Teaching on a Curve

I am a teacher. My job has many different roles depending on the situation: mentor, instructor, guide, counselor, even a parent. But I am not a facilitator. It is not my job to make learning easy for my students. Learning is not always easy. Sometimes, certain students naturally excel in a subject they find appealing. But it is never easy to permanently change the way a person perceives and interacts with the world.

The teacher as facilitator is all the rage in modern pedagogy. In practice, this means that I limit the amount of time I spend teaching the class as a whole. I model the application of a state standard, assign students groups or partners, and then put them to work practicing this standard according to their own learning styles. Then I am to circulate about the room providing one-on-one instruction with each student in order to facilitate as they learn the skills on their own. It is meant to provide differentiated instruction so that every student receives the best instruction according to their personal needs. Sounds great, doesn’t it? 

I am evaluated as a professional based on my ability to follow a facilitation formula rather than my ability to teach. The major selling point of facilitated learning is that it enables teachers to spend more time catering to the individual needs of students. The problem is that most public school classrooms have at least twenty-five students in them, usually more. At one point last year I had a class with thirty-one kids in it. Now let’s do some math. A standard block is ninety minutes long. At an absolute minimum, I’ll spend the first twenty minutes of class taking role, leading the warm-up, and modeling the application of the state standard.

It takes at least another ten minutes to give them directions for their student-centered, differentiated learning assignment. That leaves me with sixty minutes to work individually with twenty-five to thirty kids. If I oversaw a relatively smaller class, say twenty students, that would still only leave me with three minutes of individualized instruction per student. And even if I were some perfectly efficient model of the student-centered, teacher-facilitator who had the class of twenty working on their assignments the moment the bell rang, I would still only be able to work with each student individually for no more than a paltry four minutes and thirty seconds.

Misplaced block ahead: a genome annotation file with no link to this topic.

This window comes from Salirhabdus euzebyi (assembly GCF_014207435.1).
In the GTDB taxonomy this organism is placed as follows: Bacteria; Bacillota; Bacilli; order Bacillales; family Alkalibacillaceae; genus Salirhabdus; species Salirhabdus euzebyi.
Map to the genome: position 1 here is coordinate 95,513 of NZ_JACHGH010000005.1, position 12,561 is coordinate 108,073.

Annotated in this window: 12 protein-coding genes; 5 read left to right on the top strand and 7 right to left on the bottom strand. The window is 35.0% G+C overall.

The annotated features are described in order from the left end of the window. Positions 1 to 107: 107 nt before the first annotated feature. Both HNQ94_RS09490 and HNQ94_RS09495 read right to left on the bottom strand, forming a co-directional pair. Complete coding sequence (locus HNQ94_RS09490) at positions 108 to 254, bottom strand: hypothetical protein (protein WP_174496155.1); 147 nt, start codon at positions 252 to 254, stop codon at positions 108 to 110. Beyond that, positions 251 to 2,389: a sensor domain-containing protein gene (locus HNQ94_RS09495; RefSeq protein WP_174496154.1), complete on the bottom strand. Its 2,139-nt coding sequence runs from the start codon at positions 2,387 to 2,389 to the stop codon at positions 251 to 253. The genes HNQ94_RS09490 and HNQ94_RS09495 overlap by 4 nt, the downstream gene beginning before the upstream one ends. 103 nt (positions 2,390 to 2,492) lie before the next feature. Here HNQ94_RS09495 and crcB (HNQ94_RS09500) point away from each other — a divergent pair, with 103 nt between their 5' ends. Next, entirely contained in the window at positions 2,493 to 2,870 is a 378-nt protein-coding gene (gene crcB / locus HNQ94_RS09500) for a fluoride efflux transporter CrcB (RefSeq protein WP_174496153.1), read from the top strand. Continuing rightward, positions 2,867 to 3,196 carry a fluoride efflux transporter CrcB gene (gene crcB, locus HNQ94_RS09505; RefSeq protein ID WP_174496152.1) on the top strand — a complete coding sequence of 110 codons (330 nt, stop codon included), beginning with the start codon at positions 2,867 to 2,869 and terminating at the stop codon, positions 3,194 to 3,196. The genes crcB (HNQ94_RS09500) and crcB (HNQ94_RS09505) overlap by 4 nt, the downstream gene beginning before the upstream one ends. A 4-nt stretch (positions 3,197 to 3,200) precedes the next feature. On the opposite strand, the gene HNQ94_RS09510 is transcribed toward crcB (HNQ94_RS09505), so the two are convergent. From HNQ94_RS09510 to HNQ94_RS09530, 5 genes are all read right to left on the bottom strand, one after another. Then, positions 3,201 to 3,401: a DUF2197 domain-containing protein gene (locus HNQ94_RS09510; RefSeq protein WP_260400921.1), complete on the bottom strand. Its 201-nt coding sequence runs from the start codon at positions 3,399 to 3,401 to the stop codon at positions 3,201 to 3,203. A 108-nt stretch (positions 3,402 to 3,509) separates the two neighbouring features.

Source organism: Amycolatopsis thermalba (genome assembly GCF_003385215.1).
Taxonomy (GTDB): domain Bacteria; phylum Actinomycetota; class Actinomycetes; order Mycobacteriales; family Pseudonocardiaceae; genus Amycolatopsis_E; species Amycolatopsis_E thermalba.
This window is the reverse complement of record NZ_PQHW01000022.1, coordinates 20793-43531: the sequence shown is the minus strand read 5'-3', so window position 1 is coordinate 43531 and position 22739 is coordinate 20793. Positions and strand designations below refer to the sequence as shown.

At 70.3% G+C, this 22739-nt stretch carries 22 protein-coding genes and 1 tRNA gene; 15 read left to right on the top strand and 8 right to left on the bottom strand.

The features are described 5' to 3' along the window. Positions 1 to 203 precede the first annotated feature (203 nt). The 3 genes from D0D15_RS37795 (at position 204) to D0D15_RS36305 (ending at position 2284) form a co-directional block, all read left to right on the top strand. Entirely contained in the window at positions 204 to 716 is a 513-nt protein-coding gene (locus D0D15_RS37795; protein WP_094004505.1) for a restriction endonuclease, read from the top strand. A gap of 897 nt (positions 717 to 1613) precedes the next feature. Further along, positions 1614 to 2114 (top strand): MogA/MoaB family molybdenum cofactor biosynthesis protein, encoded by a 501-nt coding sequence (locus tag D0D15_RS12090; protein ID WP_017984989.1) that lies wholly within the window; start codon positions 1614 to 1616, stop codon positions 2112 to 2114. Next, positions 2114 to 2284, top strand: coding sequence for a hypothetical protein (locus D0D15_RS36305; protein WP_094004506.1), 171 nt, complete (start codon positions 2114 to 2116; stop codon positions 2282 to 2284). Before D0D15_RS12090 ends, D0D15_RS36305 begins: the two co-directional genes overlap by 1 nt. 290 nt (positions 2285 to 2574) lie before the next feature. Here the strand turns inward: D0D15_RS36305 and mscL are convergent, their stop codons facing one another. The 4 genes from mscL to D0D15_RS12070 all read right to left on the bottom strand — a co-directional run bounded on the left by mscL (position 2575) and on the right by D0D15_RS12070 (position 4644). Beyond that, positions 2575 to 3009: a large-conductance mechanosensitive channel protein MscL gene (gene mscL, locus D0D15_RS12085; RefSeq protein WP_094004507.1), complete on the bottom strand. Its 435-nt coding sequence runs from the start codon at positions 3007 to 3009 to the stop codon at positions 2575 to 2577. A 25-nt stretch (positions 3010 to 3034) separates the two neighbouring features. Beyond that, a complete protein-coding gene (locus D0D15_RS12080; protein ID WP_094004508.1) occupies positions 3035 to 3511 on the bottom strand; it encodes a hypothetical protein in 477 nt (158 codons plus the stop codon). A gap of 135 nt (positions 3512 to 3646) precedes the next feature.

Last year, a graduating senior told me during our final session that it seemed like most of the teachers he had were more concerned with “the appearance of professionalism rather than actually teaching.” He was far from alone in this sentiment – many of his peers wrote me letters along the same line. This is not meant to be a criticism of my colleagues. I know exactly what they’re doing in their classrooms – facilitating learning just as they were instructed to do.

However, I stubbornly spend the majority of my class time engaged in direct instruction, which is education-speak for lecturing. I am dynamic, I am passionate, I tell jokes, and I am serious. Most of all, I know what I am talking about, and I work hard to engage the whole class with the content of the lesson. Has every single lecture I’ve ever given been the equivalent of Jimmy Valvano’s ESPY speech? Of course not. But I don’t facilitate my students. I teach them, and together we learn. 

Educators cannot be facilitators of learning, because meaningful learning is inherently difficult. I could spend the majority of class period working with individual students for 3-4 minutes each, or I could spend 45-60 minutes teaching all my students as a whole. Then they could spend the remaining time putting the new material into practice, rather than trying to learn it all on their own as I lubricate facilitate. Education is a communal enterprise between a teacher and the students as a class. But this philosophy in which the teacher is relegated to the status of learning-facilitator, and the student is burdened with the responsibility of teaching his or her own self, disregards the fundamentally social nature of learning.


One final note: Maybe you are a teacher reading this, and maybe you are a champion of the facilitated/student-centered learning approach. Different teachers have different styles, and you’ve made it work for you. Good. Don’t take my issue with this method personally. The problem I have is that every teacher is being made to teach this way because it is supposedly the best practice for reaching all of the many different types of students we encounter. It seems inherently contradictory to me that there be only one way to teach all types of students. If the different learning styles of students should be respected, then so should the different teaching styles of educators.